Abstract for the International Scientific Congress on Climate Change
"Climate Change: Global Risks, Challenges and Decisions", Copenhagen on 10-12 March 2009 Session 58 “National and Regional Development of mitigation policies”
Integrating Sustainable Consumption and Production in Asian Climate Change Policies
By Uchita de Zoysa, Executive Director, Centre for Environment & Development, Sri Lanka
Summary & Objectives
As climate change is being promoted as the greatest challenge faced by future human societies on earth, more than half of humanity is under poverty. In reality the world is still divided in its path to save the world. The Group of 77 developing countries (G77) lobby within the United Nations Framework Convention on Climate Change (UNFCCC) is struggling hard to ensure that the traditional power politics of the Northern hemisphere does not undermine the development aspirations of the Southern country people. Dr. Tariq Banuri says; “There is a broad consensus, articulated explicitly in all global conventions and agreements (including in particular, the UNFCCC, Agenda 21, JPOI, and the Millennium Declaration) that developing countries have a right to sustainable development, that all other actions should be framed such as not to undermine or affect this right adversely in any way, and that developed countries have an obligation to provide financial assistance and access to technology to developing countries in order to assist the latter in realizing this right".
While the debate on 'the right to development in a climate change agenda' increases, lifestyles in developing countries too are increasingly becoming non environmental friendly as it used to be and more people are joining the ranks of the ‘consumer classes’. Asia with a clear majority of the consumers on earth, housing seventy percent of the global poor, holding the ownership to a large percentage of the world’s natural resources does pose a serious challenge towards achieving sustainability not only in Asia but also on the entire planet.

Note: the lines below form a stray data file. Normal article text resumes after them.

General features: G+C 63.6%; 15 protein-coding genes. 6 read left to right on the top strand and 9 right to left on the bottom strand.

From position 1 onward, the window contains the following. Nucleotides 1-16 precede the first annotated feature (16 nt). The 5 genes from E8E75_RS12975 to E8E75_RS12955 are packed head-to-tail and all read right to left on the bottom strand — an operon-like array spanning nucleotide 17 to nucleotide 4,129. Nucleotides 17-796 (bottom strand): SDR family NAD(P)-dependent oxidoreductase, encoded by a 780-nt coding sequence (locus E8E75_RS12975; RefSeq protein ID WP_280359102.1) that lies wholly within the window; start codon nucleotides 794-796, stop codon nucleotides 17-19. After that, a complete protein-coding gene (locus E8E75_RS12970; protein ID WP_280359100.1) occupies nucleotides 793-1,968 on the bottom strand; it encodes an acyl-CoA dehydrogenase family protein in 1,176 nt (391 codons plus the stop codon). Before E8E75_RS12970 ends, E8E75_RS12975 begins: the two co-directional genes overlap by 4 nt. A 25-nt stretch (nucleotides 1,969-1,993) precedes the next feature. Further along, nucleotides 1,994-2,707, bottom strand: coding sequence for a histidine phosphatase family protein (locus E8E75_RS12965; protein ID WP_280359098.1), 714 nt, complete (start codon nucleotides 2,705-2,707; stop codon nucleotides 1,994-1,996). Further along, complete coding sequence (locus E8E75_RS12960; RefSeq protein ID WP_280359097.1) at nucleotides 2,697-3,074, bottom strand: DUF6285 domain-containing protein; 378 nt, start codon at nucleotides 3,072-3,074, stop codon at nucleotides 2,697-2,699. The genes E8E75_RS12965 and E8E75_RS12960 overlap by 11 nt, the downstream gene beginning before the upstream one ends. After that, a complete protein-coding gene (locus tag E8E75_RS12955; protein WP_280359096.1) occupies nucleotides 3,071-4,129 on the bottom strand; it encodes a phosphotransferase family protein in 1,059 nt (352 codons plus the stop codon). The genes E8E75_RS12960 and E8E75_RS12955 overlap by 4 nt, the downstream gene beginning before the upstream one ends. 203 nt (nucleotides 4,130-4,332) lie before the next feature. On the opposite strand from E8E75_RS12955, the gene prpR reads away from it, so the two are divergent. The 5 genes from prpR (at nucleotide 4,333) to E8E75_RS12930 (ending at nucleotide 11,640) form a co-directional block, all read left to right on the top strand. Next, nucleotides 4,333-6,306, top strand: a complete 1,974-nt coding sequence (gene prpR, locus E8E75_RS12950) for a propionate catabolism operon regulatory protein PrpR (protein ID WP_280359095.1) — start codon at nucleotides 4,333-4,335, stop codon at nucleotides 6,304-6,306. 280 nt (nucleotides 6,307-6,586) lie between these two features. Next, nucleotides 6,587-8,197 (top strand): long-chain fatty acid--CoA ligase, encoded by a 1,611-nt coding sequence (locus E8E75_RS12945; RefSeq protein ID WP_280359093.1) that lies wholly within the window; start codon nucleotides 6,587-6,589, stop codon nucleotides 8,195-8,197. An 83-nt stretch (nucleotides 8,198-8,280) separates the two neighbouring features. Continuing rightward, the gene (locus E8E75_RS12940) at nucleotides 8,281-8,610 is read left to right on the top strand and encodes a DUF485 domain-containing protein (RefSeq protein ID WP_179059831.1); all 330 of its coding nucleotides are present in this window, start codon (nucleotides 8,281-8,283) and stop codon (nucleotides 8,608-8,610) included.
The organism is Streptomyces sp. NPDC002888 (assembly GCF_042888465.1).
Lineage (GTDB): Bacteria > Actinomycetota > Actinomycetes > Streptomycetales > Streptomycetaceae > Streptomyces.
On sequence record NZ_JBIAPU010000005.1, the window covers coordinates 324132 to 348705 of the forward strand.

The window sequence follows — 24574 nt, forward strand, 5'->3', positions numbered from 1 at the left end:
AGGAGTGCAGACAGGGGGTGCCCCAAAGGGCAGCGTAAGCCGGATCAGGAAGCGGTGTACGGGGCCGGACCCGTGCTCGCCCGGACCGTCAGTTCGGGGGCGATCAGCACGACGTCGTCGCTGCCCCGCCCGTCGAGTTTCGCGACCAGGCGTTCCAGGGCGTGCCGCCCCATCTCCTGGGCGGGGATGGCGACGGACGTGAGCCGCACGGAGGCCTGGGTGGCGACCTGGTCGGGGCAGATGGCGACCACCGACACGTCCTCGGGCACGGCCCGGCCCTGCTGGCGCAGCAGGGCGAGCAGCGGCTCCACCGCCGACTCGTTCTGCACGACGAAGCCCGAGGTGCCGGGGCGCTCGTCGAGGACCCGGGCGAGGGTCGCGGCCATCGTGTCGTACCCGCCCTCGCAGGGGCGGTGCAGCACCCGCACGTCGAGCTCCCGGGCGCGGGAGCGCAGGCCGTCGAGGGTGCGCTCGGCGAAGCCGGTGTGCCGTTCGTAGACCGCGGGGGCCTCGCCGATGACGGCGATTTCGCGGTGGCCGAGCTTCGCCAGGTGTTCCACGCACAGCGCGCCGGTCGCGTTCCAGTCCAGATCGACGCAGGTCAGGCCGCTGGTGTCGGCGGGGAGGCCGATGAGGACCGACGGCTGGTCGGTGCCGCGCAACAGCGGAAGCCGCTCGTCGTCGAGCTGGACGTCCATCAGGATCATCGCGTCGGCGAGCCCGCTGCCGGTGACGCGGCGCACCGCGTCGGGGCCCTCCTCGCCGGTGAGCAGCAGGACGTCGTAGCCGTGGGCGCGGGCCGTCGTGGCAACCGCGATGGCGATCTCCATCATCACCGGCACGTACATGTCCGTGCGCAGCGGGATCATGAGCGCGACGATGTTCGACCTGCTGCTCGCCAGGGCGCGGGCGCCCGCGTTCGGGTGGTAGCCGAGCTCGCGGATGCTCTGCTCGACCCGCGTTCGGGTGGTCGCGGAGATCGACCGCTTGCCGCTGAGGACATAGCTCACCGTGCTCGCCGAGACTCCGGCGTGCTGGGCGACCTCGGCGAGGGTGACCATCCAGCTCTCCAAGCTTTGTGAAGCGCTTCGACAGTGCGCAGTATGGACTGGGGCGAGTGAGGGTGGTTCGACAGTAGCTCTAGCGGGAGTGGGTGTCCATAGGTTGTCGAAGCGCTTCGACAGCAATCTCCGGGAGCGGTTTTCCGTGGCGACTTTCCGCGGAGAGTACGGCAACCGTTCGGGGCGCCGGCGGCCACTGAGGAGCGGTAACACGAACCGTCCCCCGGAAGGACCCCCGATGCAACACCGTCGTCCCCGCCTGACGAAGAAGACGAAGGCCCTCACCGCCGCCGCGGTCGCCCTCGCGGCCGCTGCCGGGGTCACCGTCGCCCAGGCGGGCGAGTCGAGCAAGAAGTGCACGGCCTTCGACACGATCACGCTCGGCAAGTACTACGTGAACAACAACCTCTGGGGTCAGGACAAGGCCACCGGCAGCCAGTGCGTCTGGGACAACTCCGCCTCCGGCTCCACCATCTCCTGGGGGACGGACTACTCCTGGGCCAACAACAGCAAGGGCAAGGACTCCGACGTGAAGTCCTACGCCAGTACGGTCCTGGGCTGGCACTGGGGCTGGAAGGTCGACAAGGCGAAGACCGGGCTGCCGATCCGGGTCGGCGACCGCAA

The Asian Review on Sustainable Consumption (ARSC) conducted by this author in 2005 concluded that the ultimate goal of sustainable consumption is creating better quality of life for all to enable wellbeing and happiness. It also suggested that efficiency per say will not bring bout the desired radical changes to the current unsustainable consumption patterns that contributes also to climate change. Therefore sufficiency (a growing concept that includes self-reliance, adequacy and contentment) should be seriously promoted as an alternative.
National and regional policy makers are now paying greater interest in climate change issues. Even small countries like Sri Lanka with weak bargaining power in the international climate negotiations are keen to framework their climate change policies. In this process their alliances are with sub-regional, regional and developing country groupings such as G77 to drive the best bargain for their nations. The National Advisory Committee on Climate Change in Sri Lanka has agreed to formulate a National Climate Change Policy (NCCP) in 2009. The broad framework of the policy has been agreed upon to be ensuring sustainable development aspirations of the nation.
The objective of this paper is to promote Sustainable Consumption and Production (SCP) as a strategic tool that can help promote sustainability based national and regional polices on climate change. The paper also intends to promote sufficiency based sustainable lifestyles to enable wellbeing and happiness as a key pathway towards climate change mitigation and adaptation in Asia.